This is clearly a misleading interface problem. Checking the "Use ... for all" checkbox changes the behavior of the listed protocols *but also of unlisted ones*.
I can confirm this bug on Thunderbird 18.104.22.168 on Windows XP. It is not only misleading, it is broken, since it apparently tries to proxy un-proxiable protocols like SMTP/POP/IMAP etc. Since the default behavior of a fresh install is to fetch a HTML page through HTTP in the preview pane, people in corporate environment will have to either not check "use this proxy for all protocols" or disable the default behavior (loading of the page in the preview pane).
The problem is when you do this, the SOCKS server is set as well, and that controls the mail protocols. Since an HTTP proxy cannot be (by definition a SOCKS proxy) you are pointing all your mail protocols to an unusable port. I'm working on a fix for this via FF3. If there is a general schedule for this product, please let me know.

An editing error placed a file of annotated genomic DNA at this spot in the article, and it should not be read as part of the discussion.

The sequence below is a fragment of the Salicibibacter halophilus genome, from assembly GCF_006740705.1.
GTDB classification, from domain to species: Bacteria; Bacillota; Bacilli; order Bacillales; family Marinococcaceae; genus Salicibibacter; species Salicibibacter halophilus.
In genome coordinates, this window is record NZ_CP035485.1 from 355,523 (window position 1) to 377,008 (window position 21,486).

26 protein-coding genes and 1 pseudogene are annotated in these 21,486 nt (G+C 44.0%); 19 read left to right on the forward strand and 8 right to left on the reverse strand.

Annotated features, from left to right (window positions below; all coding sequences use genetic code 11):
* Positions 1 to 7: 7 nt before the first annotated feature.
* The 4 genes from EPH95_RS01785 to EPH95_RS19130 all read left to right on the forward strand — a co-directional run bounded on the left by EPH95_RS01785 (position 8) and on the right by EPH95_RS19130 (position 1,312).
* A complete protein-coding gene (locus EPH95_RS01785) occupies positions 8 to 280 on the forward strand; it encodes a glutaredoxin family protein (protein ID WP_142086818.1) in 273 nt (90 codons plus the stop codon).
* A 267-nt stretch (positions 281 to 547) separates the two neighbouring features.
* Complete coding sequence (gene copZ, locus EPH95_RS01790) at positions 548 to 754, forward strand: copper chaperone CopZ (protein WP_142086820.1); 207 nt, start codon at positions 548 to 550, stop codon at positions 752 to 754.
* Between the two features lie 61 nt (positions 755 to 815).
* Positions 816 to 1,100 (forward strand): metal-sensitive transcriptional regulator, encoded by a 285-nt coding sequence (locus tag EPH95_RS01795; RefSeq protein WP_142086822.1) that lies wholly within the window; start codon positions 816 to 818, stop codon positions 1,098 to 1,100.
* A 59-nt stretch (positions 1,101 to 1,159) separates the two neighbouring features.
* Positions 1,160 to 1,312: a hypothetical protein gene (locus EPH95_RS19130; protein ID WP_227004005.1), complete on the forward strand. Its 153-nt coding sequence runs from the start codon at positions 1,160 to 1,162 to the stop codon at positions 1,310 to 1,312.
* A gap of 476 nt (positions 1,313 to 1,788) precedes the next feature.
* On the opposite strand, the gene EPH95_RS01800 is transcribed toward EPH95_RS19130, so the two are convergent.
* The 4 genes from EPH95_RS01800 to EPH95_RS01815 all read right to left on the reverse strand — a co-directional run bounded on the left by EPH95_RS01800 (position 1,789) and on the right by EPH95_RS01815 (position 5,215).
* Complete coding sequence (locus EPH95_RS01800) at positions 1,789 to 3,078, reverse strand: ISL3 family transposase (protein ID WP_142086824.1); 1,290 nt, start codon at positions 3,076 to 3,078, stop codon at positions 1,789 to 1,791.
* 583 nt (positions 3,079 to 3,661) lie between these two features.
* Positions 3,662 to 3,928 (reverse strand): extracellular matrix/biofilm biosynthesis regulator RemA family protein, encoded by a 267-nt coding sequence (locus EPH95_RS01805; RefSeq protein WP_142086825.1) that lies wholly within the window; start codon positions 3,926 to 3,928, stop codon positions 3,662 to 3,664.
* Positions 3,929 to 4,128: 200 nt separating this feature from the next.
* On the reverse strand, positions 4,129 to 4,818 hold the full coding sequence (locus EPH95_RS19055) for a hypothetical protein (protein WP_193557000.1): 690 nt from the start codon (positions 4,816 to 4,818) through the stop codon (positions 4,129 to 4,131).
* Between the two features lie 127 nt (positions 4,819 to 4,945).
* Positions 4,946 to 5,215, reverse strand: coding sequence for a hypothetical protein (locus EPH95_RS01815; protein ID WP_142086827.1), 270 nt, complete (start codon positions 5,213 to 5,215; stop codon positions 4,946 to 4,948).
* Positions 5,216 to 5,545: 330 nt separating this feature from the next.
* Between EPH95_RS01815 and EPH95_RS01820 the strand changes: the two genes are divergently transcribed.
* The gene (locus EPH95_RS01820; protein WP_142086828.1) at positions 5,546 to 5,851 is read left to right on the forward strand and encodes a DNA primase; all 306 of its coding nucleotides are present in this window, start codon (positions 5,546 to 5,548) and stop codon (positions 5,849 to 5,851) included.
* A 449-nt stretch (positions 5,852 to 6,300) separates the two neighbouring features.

If you mean tb3, here's the schedule: https://wiki.mozilla.org/Thunderbird:Thunderbird3:Schedule
->NEW This would require a fix to the connections (proxy) panel, which is cloned from FF3, which has a couple of related nasty bugs that I found. What's the approach here, do we want to get FF3 cleaned up, and then port the fixed GUI, or do we want to just fork the UI by fixing this now, and merge back the other fixes later? I've got checkin privs, but I need to get up to speed on the brave-new-world processes, so help here would be appreciated.
That depends on what you want to do. The proxy dialog is a fork of the firefox one already so if something needs fixing only UI wise it doesn't really matter which one to fix first (though we do try to stay close to firefox where applicable). If it requires core changes, get it into firefox first.
Only changes to connection.xul and connection.js. No fixing of core code. Is that what you mean?
Yes, only "UI changes" then.